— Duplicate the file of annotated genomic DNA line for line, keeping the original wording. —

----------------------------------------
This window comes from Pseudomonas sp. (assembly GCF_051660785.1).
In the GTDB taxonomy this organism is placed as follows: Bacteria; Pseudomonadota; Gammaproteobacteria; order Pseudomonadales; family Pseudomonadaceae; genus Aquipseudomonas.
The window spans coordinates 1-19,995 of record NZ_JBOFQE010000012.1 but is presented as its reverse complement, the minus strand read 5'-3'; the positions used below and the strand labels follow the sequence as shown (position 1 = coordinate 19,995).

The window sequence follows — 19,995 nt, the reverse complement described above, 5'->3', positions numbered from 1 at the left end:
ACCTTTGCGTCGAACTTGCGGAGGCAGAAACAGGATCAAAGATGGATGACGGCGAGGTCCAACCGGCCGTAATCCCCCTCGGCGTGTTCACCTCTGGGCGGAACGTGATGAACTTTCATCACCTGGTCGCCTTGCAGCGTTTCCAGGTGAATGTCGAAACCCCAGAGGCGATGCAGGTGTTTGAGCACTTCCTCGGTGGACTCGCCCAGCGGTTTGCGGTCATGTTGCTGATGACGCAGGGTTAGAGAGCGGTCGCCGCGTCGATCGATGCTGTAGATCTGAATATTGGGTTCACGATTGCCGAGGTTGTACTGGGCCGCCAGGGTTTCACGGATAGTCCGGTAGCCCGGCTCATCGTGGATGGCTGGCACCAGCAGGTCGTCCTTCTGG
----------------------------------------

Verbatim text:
This window comes from Pseudomonas sp. (assembly GCF_051660785.1).
In the GTDB taxonomy this organism is placed as follows: Bacteria; Pseudomonadota; Gammaproteobacteria; order Pseudomonadales; family Pseudomonadaceae; genus Aquipseudomonas.
The window spans coordinates 1-19,995 of record NZ_JBOFQE010000012.1 but is presented as its reverse complement, the minus strand read 5'-3'; the positions used below and the strand labels follow the sequence as shown (position 1 = coordinate 19,995).

The window sequence follows — 19,995 nt, the reverse complement described above, 5'->3', positions numbered from 1 at the left end:
ACCTTTGCGTCGAACTTGCGGAGGCAGAAACAGGATCAAAGATGGATGACGGCGAGGTCCAACCGGCCGTAATCCCCCTCGGCGTGTTCACCTCTGGGCGGAACGTGATGAACTTTCATCACCTGGTCGCCTTGCAGCGTTTCCAGGTGAATGTCGAAACCCCAGAGGCGATGCAGGTGTTTGAGCACTTCCTCGGTGGACTCGCCCAGCGGTTTGCGGTCATGTTGCTGATGACGCAGGGTTAGAGAGCGGTCGCCGCGTCGATCGATGCTGTAGATCTGAATATTGGGTTCACGATTGCCGAGGTTGTACTGGGCCGCCAGGGTTTCACGGATAGTCCGGTAGCCCGGCTCATCGTGGATGGCTGGCACCAGCAGGTCGTCCTTCTGG